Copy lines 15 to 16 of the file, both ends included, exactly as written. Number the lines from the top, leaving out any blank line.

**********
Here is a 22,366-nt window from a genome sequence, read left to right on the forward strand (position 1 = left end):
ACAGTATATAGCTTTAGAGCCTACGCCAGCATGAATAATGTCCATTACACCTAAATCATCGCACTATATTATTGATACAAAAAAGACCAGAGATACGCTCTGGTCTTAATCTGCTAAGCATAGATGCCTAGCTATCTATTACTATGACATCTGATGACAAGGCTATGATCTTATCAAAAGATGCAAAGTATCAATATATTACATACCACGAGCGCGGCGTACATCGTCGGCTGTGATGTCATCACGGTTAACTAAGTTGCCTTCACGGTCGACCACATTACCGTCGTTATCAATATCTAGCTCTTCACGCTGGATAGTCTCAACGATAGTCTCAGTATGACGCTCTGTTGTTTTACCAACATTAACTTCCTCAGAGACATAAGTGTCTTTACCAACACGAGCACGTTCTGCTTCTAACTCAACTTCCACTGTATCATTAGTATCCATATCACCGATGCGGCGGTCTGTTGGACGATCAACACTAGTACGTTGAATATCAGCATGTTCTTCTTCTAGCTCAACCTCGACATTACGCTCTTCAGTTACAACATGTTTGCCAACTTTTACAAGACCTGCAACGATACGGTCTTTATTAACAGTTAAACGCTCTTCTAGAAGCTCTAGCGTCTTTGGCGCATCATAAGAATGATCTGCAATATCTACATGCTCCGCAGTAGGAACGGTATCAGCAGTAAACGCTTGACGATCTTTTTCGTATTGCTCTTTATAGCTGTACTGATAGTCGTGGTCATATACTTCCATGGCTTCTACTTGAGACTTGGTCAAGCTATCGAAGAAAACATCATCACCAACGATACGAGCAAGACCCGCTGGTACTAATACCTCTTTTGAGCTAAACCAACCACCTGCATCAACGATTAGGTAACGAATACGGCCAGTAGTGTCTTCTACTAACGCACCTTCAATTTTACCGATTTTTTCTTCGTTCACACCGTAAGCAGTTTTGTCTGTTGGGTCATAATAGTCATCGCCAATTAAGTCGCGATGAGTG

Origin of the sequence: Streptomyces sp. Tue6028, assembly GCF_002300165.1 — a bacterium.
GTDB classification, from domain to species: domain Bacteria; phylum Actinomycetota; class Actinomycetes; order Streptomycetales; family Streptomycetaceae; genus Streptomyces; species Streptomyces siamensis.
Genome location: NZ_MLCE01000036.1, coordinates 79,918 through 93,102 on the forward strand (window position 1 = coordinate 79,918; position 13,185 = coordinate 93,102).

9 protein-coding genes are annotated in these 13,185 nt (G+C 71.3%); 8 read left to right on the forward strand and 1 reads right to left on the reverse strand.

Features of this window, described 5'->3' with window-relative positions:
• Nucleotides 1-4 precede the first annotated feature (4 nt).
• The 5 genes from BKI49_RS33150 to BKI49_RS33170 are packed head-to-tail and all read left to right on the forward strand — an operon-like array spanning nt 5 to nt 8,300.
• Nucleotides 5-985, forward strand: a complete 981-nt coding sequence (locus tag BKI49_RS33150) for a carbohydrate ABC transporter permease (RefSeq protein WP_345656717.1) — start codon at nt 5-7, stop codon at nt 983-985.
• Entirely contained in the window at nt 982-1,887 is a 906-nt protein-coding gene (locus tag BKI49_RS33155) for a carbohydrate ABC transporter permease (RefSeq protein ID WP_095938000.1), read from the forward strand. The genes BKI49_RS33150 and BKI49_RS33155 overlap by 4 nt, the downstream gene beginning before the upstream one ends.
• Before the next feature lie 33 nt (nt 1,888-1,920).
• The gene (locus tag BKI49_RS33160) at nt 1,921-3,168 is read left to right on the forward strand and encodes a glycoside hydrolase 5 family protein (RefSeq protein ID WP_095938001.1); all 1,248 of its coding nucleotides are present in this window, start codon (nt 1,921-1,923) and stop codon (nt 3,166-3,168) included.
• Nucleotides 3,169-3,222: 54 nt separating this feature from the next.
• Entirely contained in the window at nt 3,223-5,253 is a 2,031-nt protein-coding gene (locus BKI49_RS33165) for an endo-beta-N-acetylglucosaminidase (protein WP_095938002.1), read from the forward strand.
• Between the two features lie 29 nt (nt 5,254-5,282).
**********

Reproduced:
• Entirely contained in the window at nt 3,223-5,253 is a 2,031-nt protein-coding gene (locus BKI49_RS33165) for an endo-beta-N-acetylglucosaminidase (protein WP_095938002.1), read from the forward strand.
• Between the two features lie 29 nt (nt 5,254-5,282).